Sneak Peek At HBS’ Class of 2017

Harvard Business School's Baker Library at night

Harvard Business School’s Baker Library at night

For the first time ever, Harvard Business School is enrolling more students with backgrounds in venture capital and private equity than those in consulting or any other field. For this fall’s incoming group of MBA students, 17% of the entire class–or 166 out of the 940 first years–will hail from VC and PE firms versus just 16% from consulting, down two percentage points from last year. That’s an even more significant decline in consulting types from the Class of 2012 when incoming students with consulting backgrounds accounted for 22% of the class.

The subtle shift from consulting over the years puts Harvard at the low end of its rivals. Last year, Stanford Graduate School of Business, the University of Pennsylvania’s Wharton School and Chicago Booth all enrolled classes with former consultants representing 20% of their incoming students, while Columbia Business School and Northwestern’s Kellogg School of Management depended on consulting for one in four of its most recent classes, 25%, and Dartmouth Tuck was even slightly higher at 26%.

At the same time, the admissions shift sets up HBS to place an increasing number of graduates two years later into the highly lucrative private equity and venture capital fields. Last year, the most highly compensated Harvard grads entered those two fields, earning median base starting salaries of $150,000, compared to $135,000 for the MBAs who went into consulting. More importantly, however, the backend rewards of those jobs are considerably higher. Some 41% of VC and PE-bound graduates at HBS reported other guaranteed median first-year compensation of $75,000. The consultants, in comparison, reported other median income of $25,000 and only 12% of them got the extra money. Both fields awarded HBS grads median signing bonuses of $25,000.

Even Wharton and Columbia, given their long-time tilt toward finance, recruit smaller percentages of students from those two financial sectors. Last year, for example, Wharton reported that 12% of its incoming class came from VC and PE, while Columbia’s number was just 8%–or less than half the HBS total. Roughly 15% of Stanford’s incoming MBA students last year came from venture capital and private equity.

PRELIMINARY ACCEPTANCE RATE FELL BY ONE PERCENTAGE POINT

Applications to Harvard Business School’s MBA program, meantime, rose for the fourth consecutive year to 9,686 candidates as the admissions office enrolled a record 948 students in the Class of 2017, up from 940 last year. Harvard maintained its median GMAT score for the incoming class of 730, a level first reached by HBS in 2010 for the Class of 2012.

In a preliminary profile of the new incoming class, Harvard revealed that applications to its MBA program rose slightly over last year by just 1.5%, or 143 applicants. Since the recession-induced trough in academic year 2011-2012, when applications fell to 8,963, the number of MBA candidates at HBS has risen by slightly over 8%.

Dee Leopold, managing director of HBS admissions and financial aid

Dee Leopold, managing director of HBS admissions and financial aid

This year’s acceptance rate of 11% is slightly better than last year’s preliminary number of 12% (though by the time the final numbers were in last year the acceptance rate was 11%). HBS said the lowest GMAT candidate it enrolled has a score of 510, while the highest score in the class is a 790. The average undergraduate grade point average is 3.67–same as last year and just a wee bit lower than the record 3.70 achieved in 2013.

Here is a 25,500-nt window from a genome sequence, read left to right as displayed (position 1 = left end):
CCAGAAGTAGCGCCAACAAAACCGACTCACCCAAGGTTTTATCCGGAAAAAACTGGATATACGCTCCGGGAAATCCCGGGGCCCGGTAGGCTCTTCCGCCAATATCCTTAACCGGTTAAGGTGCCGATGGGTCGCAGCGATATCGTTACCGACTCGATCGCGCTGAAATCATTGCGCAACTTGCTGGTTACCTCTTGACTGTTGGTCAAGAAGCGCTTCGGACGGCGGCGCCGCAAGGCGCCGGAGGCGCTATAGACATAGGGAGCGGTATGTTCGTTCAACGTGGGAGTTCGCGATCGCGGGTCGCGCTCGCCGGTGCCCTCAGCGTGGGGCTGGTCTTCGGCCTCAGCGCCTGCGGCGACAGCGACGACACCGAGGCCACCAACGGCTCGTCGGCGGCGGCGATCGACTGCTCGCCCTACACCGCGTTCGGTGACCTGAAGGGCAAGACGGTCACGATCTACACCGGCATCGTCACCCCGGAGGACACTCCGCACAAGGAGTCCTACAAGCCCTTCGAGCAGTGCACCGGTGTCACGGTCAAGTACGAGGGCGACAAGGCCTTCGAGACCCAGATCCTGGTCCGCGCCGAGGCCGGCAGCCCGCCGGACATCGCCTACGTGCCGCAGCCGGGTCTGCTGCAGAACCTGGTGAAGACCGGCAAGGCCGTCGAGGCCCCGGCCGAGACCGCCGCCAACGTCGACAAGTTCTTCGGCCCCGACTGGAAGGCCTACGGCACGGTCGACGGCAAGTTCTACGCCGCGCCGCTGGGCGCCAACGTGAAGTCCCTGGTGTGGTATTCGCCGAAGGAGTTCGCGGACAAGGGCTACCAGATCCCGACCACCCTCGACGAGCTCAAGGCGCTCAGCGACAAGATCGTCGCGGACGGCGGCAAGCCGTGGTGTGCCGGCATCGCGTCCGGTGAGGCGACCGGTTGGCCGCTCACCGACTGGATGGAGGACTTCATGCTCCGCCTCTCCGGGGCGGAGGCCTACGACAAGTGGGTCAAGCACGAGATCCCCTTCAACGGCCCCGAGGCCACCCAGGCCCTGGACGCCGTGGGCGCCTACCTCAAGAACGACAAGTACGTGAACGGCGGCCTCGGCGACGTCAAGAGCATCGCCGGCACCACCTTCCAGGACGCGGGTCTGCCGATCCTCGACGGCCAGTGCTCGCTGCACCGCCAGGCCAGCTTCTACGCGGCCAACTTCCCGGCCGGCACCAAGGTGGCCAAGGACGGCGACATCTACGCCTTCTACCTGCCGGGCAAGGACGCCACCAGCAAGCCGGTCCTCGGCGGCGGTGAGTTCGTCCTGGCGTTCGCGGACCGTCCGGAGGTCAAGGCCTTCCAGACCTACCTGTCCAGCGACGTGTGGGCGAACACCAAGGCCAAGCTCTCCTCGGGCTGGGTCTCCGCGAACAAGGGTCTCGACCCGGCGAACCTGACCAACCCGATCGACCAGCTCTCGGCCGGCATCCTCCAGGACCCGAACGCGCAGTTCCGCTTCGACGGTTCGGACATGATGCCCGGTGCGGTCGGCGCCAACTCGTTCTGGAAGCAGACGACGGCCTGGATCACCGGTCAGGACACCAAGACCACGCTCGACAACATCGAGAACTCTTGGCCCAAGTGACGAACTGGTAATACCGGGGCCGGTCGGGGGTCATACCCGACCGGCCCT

NORTH AMERICAN STUDENTS UP FOUR FULL PERCENTAGE POINTS

Harvard also managed to  maintain the high watermark for women in the class at 41%—exactly the level hit last year—though the size of the international cohort will decline ever so slightly to 34% from 35% last year. Nonetheless, HBS said that 64 countries will be represented in the Class of 2017, down from 72 a year earlier. Some 28% of the incoming class this fall will be composed of U.S. ethnic minorities, up three percentage points from last year’s 25% total.

Harvard Business School is the first to disclose its class profile stats. Most schools, which still have applicants on waitlists and in some cases are still evaluating stragglers, won’t release their numbers until the late summer or early fall. In the spirit of full transparency, HBS Admissions Director Dee Leopold is first to disclose what the incoming class of MBA students are like.

Among the biggest surprises for the 2014-2015 application season is a significant increase in enrolled students from North America, up four full percentage points to 71% from 67% a year earlier. The majority of the increase is from Canada. U.S. enrollment creeped up only slightly to 66% from 65%. Students from Africa, South and Central America, and Europe all showed slight declines (see table on following page). Students from Asia–accounting for 14% of the class–remained just about the same. Asians will fill 128 seats out of the 948, compared to 129 of the 940 a year earlier.

(See following pages for a complete comparison between HBS’ Class of 2017 and Class of 2016)

DON’T MISS: THE UN-INTERVIEW: HARVARD’S DEE LEOPOLD WITH SANDY KREISBERG

About the Author...

John A. Byrne

John A. Byrne is the founder and editor-in-chief of C-Change Media, publishers of Poets&Quants and four other higher education websites. He has authored or co-authored more than ten books, including two New York Times bestsellers. John is the former executive editor of Businessweek, editor-in-chief of Businessweek. com, editor-in-chief of Fast Company, and the creator of the first regularly published rankings of business schools. As the co-founder of CentreCourt MBA Festivals, he hopes to meet you at the next MBA event in-person or online.